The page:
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Canada’s role in search for missing Nigerian girls unclear

Nigerian police spokesman Frank Mba speaks in front of a poster reading ‘win this war’ at a news conference in Abuja May 19, 2014.

Joe Penney/Reuters

At a summit last weekend, Nigerian President Goodluck Jonathan expressed his gratitude to the countries helping search for more than 200 kidnapped schoolgirls. He singled out four countries for special praise – France, Britain, the United States and Israel – but made no mention of Canada.

It was an odd omission. The Canadian government announced more than two weeks ago that it was sending surveillance equipment and personnel to Nigeria to help search for the schoolgirls who were abducted by Boko Haram extremists. It later emerged that Canada was also sending special forces' soldiers as further support.

Since then, however, Ottawa has refused to give any information on its involvement in the search for the girls, and senior Nigerian spokesmen have told The Globe and Mail that they are unaware of the Canadian deployment.

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It is unclear whether Mr. Jonathan deliberately omitted Canada from the list of contributing countries – perhaps at Ottawa's request – or whether it was an error or a snub. But whatever the reason, Canada's role in Nigeria has been remarkably murky.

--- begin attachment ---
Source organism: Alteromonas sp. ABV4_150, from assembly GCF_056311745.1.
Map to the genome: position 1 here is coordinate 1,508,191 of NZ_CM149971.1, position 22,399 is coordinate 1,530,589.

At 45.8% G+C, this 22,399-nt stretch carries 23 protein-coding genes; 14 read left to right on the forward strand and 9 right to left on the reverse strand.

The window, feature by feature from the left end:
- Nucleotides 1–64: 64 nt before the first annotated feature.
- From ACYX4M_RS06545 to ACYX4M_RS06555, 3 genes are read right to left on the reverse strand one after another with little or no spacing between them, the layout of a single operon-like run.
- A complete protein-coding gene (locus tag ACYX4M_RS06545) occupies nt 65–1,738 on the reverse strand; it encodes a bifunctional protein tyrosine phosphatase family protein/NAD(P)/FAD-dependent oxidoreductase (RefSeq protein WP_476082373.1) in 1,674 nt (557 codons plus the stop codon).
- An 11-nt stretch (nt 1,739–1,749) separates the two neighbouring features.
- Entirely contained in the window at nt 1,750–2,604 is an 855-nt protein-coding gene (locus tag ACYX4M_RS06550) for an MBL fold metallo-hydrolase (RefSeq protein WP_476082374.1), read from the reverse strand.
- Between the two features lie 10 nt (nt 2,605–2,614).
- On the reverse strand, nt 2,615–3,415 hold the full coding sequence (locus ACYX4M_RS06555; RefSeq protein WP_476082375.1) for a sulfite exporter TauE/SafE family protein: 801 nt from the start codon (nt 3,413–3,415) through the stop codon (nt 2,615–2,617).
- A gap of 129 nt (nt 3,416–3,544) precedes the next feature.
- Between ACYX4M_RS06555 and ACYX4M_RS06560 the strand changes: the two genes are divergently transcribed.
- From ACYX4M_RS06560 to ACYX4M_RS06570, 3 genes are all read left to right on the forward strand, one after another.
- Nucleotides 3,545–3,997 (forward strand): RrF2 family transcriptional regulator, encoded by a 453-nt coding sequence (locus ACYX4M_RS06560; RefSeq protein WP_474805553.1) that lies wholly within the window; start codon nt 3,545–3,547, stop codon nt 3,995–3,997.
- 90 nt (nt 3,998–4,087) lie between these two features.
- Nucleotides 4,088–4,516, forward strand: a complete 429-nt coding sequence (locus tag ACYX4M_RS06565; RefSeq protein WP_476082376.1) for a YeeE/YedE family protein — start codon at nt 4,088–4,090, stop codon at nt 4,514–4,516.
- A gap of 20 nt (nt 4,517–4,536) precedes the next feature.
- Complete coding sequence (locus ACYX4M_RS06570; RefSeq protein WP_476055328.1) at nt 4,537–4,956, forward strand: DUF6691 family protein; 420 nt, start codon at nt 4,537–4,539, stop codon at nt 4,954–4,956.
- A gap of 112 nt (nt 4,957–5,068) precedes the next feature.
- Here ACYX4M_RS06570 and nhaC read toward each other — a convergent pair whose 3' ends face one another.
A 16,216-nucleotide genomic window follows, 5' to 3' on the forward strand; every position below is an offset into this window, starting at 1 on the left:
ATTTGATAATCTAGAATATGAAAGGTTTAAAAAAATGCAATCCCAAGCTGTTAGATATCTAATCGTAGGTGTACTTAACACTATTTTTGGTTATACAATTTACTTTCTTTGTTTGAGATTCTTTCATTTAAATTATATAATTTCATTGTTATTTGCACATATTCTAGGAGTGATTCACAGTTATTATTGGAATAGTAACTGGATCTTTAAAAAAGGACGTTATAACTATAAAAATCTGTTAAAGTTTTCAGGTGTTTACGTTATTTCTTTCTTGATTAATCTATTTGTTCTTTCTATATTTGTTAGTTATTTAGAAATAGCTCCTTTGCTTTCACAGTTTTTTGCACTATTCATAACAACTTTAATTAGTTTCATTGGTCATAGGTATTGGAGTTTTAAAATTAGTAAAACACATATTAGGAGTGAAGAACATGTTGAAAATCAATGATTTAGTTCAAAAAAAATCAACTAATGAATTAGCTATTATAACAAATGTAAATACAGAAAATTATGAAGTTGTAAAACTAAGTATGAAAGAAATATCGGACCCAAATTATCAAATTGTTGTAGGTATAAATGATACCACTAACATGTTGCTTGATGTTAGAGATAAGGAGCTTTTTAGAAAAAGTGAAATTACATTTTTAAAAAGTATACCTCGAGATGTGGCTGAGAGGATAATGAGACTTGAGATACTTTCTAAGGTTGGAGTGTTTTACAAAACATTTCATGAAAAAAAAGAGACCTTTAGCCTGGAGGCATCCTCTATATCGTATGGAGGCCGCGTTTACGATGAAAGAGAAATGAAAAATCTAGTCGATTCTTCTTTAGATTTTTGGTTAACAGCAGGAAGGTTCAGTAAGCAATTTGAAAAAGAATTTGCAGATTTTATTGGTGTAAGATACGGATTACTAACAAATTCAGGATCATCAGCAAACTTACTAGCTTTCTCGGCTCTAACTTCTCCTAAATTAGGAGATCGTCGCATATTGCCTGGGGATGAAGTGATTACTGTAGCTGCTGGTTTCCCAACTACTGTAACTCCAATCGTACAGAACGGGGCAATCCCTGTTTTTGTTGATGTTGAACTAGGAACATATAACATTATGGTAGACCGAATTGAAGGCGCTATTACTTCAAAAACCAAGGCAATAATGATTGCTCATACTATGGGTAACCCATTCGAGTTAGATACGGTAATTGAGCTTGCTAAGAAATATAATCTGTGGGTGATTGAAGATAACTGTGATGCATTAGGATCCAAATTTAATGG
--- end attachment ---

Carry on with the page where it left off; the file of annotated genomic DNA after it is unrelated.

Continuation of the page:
U.S. Secretary of State John Kerry cast further doubt on Canada's role in Nigeria. "Only the United States is there offering the assistance to help find those young women," Mr. Kerry said in a speech on Thursday in Washington. "Other countries, not only aren't they invited, but they did not even offer."

In Ottawa, officials say they cannot disclose any details of the Canadian involvement in Nigeria for security reasons, which they will not publicly explain. They have privately briefed some journalists on the security reasons, on the promise they will not disclose it. The Globe did not attend the briefing.

Pressed for an explanation of Canada's surveillance activities in Nigeria, a spokesman for Foreign Affairs Minister John Baird issued a terse statement. "As committed, Canadians are on the ground in Nigeria working with our U.K. and U.S. allies," the statement said. "Canadian personnel on the ground are there in a liaison and advisory capacity."

Other countries, however, have not hesitated to explain their involvement in Nigeria in some detail. Both the United States and Britain have disclosed the surveillance aircraft they have deployed to hunt for the schoolgirls, including basic information about where the aircraft are based.

Mike Omeri, a spokesman for the Nigerian government, said he was unaware of the Canadian surveillance activities in the country. "I don't have any information about it, so I can't confirm it," he said in an interview.

Major-General Chris Olukolade, the spokesman for the Nigerian defence department, also said he didn't know anything about Canada's involvement. "I have no information about it at the moment," he said in an interview.